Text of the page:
Restart of damaged Swedish nuclear reactor delayed until 2023

Repair works on one of Sweden’s six remaining nuclear reactors have been delayed by two months to January 31, 2023, the plant’s owner, energy company Vattenfall, said.

Two weeks ago, the company announced that a vital component of the Ringhals 4 reactor had been damaged in connection with annual maintenance and that it would be up and running by November 30.

Now, it will not be restarted until well into the winter, in a further setback to power supply amid the Europe-wide energy crunch, Xinhua news agency reported.

“It is clear that this is a major interruption, both for us and for the electricity supply in Sweden,” Bjorn Linde, Chief Executive Officer (CEO) of Ringhals nuclear power plant, told Swedish Television on Tuesday.

The reason for the delay is that the replacement of the damaged pressure vessel is more complicated than previously communicated, Ringhals said in a statement according to which more than 100 Ringhals employees are involved in developing work methods and producing special tools and spare parts.

A full-scale model of the nearly 13-metre high-pressure vessel is being built to test the tools and rehearse the operation.

“The pressure vessel is radioactive, all work is carefully prepared, and practicing in a test environment helps us work safely and efficiently when we are ready to carry out the actual repair work,” Linde said in the statement.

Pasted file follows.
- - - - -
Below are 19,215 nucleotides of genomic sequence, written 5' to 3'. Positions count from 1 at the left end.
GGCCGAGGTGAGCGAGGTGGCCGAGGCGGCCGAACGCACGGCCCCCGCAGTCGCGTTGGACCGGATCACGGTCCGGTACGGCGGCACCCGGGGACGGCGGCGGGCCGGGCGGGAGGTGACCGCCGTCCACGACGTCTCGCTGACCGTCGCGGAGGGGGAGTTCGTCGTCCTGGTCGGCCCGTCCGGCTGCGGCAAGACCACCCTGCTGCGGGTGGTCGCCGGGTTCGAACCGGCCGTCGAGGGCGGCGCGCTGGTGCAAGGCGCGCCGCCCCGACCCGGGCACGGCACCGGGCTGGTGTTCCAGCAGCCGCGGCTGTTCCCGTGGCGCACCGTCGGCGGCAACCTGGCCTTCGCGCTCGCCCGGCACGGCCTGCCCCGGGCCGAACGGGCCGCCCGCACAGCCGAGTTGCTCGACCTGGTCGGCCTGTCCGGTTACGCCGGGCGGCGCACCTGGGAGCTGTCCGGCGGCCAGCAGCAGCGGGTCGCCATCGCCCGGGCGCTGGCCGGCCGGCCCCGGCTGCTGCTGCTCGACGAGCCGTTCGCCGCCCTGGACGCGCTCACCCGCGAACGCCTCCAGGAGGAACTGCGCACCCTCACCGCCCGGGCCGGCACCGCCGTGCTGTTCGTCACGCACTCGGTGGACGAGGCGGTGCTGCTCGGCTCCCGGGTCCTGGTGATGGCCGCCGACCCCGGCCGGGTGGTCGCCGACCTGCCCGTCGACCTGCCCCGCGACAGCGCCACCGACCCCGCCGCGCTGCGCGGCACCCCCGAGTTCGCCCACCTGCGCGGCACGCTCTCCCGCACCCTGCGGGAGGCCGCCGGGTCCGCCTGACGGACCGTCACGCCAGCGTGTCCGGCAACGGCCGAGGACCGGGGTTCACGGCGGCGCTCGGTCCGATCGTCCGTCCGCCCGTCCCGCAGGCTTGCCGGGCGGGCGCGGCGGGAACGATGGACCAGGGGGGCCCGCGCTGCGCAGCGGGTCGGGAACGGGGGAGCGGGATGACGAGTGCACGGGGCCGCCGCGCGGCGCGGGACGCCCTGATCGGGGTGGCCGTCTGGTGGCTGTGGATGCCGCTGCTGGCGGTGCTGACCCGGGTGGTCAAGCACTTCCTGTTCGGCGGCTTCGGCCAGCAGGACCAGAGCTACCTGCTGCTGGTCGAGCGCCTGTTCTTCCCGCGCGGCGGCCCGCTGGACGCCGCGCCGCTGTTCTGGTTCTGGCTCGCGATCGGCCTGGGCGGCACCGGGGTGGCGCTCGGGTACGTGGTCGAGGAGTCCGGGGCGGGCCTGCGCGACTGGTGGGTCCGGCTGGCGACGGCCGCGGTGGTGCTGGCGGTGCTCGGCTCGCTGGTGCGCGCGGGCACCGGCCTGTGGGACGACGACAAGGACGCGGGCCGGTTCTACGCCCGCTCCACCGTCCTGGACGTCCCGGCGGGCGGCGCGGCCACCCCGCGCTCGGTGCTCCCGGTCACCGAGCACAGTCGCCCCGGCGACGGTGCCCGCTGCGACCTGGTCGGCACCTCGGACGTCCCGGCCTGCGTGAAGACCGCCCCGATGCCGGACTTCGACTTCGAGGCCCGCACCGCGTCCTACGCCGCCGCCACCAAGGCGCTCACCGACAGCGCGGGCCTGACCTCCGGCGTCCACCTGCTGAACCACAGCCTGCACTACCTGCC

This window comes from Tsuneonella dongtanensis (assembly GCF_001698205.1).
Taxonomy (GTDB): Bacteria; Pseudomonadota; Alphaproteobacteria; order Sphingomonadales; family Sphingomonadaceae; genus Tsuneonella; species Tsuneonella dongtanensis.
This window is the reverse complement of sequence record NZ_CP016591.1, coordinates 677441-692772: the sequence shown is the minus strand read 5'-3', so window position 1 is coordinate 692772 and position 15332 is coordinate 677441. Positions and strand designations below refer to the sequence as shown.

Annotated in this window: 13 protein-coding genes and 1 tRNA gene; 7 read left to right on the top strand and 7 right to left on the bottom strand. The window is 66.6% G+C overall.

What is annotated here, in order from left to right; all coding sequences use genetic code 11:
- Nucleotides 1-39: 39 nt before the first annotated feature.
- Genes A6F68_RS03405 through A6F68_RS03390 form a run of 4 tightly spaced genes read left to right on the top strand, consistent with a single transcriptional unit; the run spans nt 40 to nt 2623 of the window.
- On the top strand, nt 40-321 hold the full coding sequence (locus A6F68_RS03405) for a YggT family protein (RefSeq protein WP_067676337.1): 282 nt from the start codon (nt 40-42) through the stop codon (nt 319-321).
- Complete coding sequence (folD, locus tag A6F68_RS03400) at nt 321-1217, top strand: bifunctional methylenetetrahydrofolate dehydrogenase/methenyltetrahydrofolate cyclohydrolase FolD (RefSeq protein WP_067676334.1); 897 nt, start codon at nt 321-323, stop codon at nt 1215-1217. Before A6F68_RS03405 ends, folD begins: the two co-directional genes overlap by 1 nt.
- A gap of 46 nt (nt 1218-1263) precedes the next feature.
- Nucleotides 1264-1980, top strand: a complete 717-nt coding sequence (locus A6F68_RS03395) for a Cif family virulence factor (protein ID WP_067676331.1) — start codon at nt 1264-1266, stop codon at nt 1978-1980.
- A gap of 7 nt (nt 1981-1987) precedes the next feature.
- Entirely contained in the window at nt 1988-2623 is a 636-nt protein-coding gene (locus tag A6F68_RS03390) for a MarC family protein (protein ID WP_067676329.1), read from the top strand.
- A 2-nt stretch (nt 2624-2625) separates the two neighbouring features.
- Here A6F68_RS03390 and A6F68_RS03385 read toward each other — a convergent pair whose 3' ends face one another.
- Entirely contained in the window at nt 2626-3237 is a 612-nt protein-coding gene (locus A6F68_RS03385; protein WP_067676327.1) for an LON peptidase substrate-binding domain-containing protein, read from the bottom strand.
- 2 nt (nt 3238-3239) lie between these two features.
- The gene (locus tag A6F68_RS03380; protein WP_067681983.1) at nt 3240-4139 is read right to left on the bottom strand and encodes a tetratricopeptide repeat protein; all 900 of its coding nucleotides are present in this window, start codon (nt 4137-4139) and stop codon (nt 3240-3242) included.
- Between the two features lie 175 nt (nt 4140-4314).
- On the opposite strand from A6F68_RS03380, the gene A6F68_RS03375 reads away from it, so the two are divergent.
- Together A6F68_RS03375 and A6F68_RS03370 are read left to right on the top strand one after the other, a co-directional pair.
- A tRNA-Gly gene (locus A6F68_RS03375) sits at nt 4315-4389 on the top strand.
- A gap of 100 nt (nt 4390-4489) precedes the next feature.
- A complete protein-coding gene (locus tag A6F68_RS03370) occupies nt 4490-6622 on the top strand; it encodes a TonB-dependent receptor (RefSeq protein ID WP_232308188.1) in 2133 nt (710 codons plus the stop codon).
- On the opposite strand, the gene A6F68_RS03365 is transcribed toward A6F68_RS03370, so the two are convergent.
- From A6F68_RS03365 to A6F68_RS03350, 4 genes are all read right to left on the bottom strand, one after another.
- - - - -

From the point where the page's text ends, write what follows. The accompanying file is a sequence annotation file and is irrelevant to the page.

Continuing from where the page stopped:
“We have a big job ahead of us, but the motivation is strong because nuclear power is in demand in southern Sweden. All available resources are being used to get Ringhals 4 back into operation,” he added.

The decommissioning of several reactors in 2017-2020 has left Sweden with three nuclear power plants with a total of six reactors that produce around 30 per cent of the country’s electricity output, according to the Swedish Radiation Safety Authority (SSM).

When the news of the damaged reactor first emerged in August, experts said that it would have a major impact on electricity prices in Sweden, especially in the more densely populated south.

Christian Holtz, an electricity market analyst at consulting company Merlin & Metis, then told TT news agency that the price of electricity was likely to soar even higher as most of Sweden’s electricity was produced in the north, and the reactor outage would deteriorate already existing problems in the power transmission grid.

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